13. 13. State Management: Standard Mechanisms in Web ApplicationsCookies, Hidden fields, Parameterized Addresses
    14. 14. What is a Cookie? A small piece of information (up to 4KB)  Sent to a browser by the Web server  Saved locally at the client as a text file  Sent by the browser in all subsequent requests Sent as an HTTP header Set-Cookie: UserID=baj.ivan; path=/; domain=devbg.org; Expires=Saturday, 17-Jan-07 00.00.01 GMT Cookie: UserID: baj.ivan; 14
    15. 15. Cookie Properties Cookies is ASP.NET are represented by HttpCookie objects  Expires  Sets when the validity of the cookie expires  Domain  A domain to which the cookie belongs  Path  Sets the top level directory to which the cookie belongs 15
    16. 16. Working With Cookies For Web applications  System.Web.HttpCookie For client applications  System.Net.Cookie HttpRequest.Cookies contains the cookies received by the server HttpResponse.Cookies contains the cookies sent to the client 16
    17. 17. Working With Cookies – Example Creating a cookie that will be sent to the client Web browser: HttpCookie cookie = new HttpCookie("UserName", "baj.ivan"); Response.Cookies.Add(cookie); Reading a cookie received at the server: HttpCookie cookie = Request.Cookies["UserName"]; 17
    18. 18. CookiesLive Demo
    19. 19. What are Hidden Fields? Hidden form fields keep information, not visible in the Web page, sent on form submit  ASP.NET HiddenField is a control, which renders as a standard HTML hidden field  Not visible in the browser, but you can use it to store information directly in the page <input type="hidden" name="Language" value="English"> Insecure, because malicious user can easily access hidden fields and tamper it 19
    20. 20. Parameterized Addresses Also known as query strings Setting the parameters in the URL of a page after the ‘?’ sign: http://asp.net/getstarted/default.aspx?tabid=61 Reading a query parameter: string selectedTabID = Request.QueryString["tabid"]; Used to pass data from one page to another Insecure, because malicious user can copy or change the address 20
    21. 21. Page Execution Lifecycle
    22. 22. Page Execution Lifecycle On the server side, ASP.NET web form goes through several stages:  Page framework initialization  User code initialization  Validation  Event handling  Automatic data binding  Cleanup 22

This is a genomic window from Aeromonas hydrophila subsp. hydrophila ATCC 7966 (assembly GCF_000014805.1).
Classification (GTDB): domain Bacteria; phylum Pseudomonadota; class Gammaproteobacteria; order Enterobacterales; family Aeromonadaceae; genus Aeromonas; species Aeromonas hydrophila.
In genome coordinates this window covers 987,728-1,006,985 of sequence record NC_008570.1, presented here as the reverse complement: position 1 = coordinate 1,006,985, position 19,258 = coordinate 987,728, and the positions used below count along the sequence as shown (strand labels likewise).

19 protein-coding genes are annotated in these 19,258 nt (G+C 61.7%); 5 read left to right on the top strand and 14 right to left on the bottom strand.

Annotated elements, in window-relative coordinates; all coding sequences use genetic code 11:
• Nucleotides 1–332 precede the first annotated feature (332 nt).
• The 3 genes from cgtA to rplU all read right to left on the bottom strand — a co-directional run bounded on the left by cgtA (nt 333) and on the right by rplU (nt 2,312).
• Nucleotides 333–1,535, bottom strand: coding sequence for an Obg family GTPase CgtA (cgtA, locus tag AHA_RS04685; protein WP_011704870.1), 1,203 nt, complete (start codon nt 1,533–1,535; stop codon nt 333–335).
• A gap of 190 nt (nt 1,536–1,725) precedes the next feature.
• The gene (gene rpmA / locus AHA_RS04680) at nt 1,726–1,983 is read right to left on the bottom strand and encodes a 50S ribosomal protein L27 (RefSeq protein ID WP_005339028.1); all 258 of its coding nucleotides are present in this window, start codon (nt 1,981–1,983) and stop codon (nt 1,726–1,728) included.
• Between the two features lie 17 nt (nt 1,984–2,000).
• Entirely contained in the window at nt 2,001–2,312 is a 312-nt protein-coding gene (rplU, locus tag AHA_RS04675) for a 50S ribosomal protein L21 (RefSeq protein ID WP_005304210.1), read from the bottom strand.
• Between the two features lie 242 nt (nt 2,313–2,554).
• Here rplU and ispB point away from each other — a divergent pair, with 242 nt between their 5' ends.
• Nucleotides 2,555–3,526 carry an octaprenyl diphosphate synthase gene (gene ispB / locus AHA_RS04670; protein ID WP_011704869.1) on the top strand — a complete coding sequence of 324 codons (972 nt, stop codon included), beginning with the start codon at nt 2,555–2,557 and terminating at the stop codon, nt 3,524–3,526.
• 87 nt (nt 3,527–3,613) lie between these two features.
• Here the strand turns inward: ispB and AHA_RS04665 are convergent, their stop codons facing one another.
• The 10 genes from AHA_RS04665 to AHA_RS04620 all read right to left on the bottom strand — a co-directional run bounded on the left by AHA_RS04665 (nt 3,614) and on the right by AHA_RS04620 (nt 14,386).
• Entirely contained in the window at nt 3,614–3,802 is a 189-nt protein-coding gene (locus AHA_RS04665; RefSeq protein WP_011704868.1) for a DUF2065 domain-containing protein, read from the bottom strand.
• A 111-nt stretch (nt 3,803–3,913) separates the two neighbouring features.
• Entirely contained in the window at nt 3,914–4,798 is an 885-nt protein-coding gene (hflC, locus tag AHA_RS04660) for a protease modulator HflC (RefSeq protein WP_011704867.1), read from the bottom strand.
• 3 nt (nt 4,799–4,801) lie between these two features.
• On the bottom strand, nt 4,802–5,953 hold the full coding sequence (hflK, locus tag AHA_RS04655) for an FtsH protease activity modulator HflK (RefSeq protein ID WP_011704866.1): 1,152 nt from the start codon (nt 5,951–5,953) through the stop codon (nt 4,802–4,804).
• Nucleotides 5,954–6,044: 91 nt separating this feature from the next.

23. 23. Page Execution Lifecycle (2) 23
    24. 24. Page Execution Lifecycle (3) Page Framework Initialization:  Generates all the controls you have defined  If page is postback, ASP.NET deserializes the view state information and applies it to the controls  Page.Init Event fires User Code Initialization:  Here you can perform any required initialization (e.g. filling in dynamic text or configuring controls)  Always fires Page.Load event  Page.IsPostBack – commonly used in it 24
    25. 25. Page Execution Lifecycle (4) Validation:  All validation controls are checked and Page.IsValid property is set Event Handling:  All Control Events such TextBox.TextChanged, Button.Click, Page.PreRender are triggered 25
    26. 26. Page Execution Lifecycle (5) Automatic Data Binding:  After the Page.PreRender event fired  Data source controls executes theirs queries and insert the data into controls  Data source Selecting and Selected are fired Cleanup:  At the end page is rendered as HTML and Page.Disposed event is fired 26
    27. 27. Page Execution Lifecycle Live Demo
    28. 28. ASP.NETState Management
    29. 29. State Management HTTP is a stateless protocol  In order to tell whether a request comes from a previous client we need a mechanism over the HTTP protocol A number of standard ways to identify clients ASP.NET offers both standard and upper level mechanisms to manage state 29
    30. 30. ASP.NET Based State Management Client side  View state Server side  Application state  Session state 30
    31. 31. ASP.NET Client Side State Management ViewState
    32. 32. ViewState ViewState keeps the state of the controls over several consecutive requests to the same page (postbacks) Every change in the visualization of a control is saved in the ViewState  E.g. adding an element to a list control Can save custom data defined by developers ViewState["Username"] = txtUsername.Text.Trim(); lblUsername.Text = ViewState["Username"]; 32
    33. 33. ViewState – Behind the Scene Data saved in the ViewState is serialized and is sent to the client in a hidden field: <input type="hidden" name="__VIEWSTATE“ id="__VIEWSTATE" value="/wEPDwUJODExMDE5NzY5D2QWAgIDD2QWAgIBDw8WA h4EVGV4dAUFS296bW9kZGR67yT0OasTSUMlwIXGj65FNx7ggA==" /> At postback the ViewState is deserialized and the state of the controls is restored To accomplish serialization the ObjectStateFormatter class is used 33